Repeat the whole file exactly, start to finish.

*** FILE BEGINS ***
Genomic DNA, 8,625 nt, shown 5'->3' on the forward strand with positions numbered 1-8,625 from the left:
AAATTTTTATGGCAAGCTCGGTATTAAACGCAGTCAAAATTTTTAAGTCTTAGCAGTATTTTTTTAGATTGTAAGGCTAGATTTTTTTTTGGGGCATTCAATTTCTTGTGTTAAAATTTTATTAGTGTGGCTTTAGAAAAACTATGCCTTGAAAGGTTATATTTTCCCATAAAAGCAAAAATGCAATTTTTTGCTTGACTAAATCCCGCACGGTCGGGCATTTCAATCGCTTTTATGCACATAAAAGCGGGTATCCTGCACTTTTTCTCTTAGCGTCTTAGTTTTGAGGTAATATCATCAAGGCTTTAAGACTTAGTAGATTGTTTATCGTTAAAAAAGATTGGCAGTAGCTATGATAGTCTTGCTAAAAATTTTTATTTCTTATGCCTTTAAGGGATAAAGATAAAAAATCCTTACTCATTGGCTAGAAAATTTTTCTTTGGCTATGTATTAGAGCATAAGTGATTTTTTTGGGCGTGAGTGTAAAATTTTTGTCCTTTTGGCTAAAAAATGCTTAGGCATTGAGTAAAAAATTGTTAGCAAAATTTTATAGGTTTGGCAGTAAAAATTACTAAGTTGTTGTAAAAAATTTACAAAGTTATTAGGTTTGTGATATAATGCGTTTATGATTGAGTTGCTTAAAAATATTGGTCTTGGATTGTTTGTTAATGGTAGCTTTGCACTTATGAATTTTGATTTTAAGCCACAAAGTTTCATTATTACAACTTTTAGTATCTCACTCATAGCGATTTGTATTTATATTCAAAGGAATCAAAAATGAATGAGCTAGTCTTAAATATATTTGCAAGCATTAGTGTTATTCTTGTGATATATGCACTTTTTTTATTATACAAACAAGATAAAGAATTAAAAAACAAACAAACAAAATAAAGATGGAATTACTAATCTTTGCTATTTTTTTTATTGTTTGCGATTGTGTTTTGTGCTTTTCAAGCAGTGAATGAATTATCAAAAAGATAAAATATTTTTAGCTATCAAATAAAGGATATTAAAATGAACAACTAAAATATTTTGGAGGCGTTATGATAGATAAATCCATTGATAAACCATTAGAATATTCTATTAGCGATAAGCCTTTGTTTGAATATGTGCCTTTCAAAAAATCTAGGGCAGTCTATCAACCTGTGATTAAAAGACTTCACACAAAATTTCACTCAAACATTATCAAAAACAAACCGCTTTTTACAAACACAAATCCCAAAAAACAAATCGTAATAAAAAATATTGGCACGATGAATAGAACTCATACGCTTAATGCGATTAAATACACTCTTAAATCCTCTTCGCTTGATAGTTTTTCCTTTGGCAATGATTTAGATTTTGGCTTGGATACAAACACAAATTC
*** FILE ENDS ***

Genomic DNA, 8,625 nt, shown 5'->3' on the forward strand with positions numbered 1-8,625 from the left:
AAATTTTTATGGCAAGCTCGGTATTAAACGCAGTCAAAATTTTTAAGTCTTAGCAGTATTTTTTTAGATTGTAAGGCTAGATTTTTTTTTGGGGCATTCAATTTCTTGTGTTAAAATTTTATTAGTGTGGCTTTAGAAAAACTATGCCTTGAAAGGTTATATTTTCCCATAAAAGCAAAAATGCAATTTTTTGCTTGACTAAATCCCGCACGGTCGGGCATTTCAATCGCTTTTATGCACATAAAAGCGGGTATCCTGCACTTTTTCTCTTAGCGTCTTAGTTTTGAGGTAATATCATCAAGGCTTTAAGACTTAGTAGATTGTTTATCGTTAAAAAAGATTGGCAGTAGCTATGATAGTCTTGCTAAAAATTTTTATTTCTTATGCCTTTAAGGGATAAAGATAAAAAATCCTTACTCATTGGCTAGAAAATTTTTCTTTGGCTATGTATTAGAGCATAAGTGATTTTTTTGGGCGTGAGTGTAAAATTTTTGTCCTTTTGGCTAAAAAATGCTTAGGCATTGAGTAAAAAATTGTTAGCAAAATTTTATAGGTTTGGCAGTAAAAATTACTAAGTTGTTGTAAAAAATTTACAAAGTTATTAGGTTTGTGATATAATGCGTTTATGATTGAGTTGCTTAAAAATATTGGTCTTGGATTGTTTGTTAATGGTAGCTTTGCACTTATGAATTTTGATTTTAAGCCACAAAGTTTCATTATTACAACTTTTAGTATCTCACTCATAGCGATTTGTATTTATATTCAAAGGAATCAAAAATGAATGAGCTAGTCTTAAATATATTTGCAAGCATTAGTGTTATTCTTGTGATATATGCACTTTTTTTATTATACAAACAAGATAAAGAATTAAAAAACAAACAAACAAAATAAAGATGGAATTACTAATCTTTGCTATTTTTTTTATTGTTTGCGATTGTGTTTTGTGCTTTTCAAGCAGTGAATGAATTATCAAAAAGATAAAATATTTTTAGCTATCAAATAAAGGATATTAAAATGAACAACTAAAATATTTTGGAGGCGTTATGATAGATAAATCCATTGATAAACCATTAGAATATTCTATTAGCGATAAGCCTTTGTTTGAATATGTGCCTTTCAAAAAATCTAGGGCAGTCTATCAACCTGTGATTAAAAGACTTCACACAAAATTTCACTCAAACATTATCAAAAACAAACCGCTTTTTACAAACACAAATCCCAAAAAACAAATCGTAATAAAAAATATTGGCACGATGAATAGAACTCATACGCTTAATGCGATTAAATACACTCTTAAATCCTCTTCGCTTGATAGTTTTTCCTTTGGCAATGATTTAGATTTTGGCTTGGATACAAACACAAATTC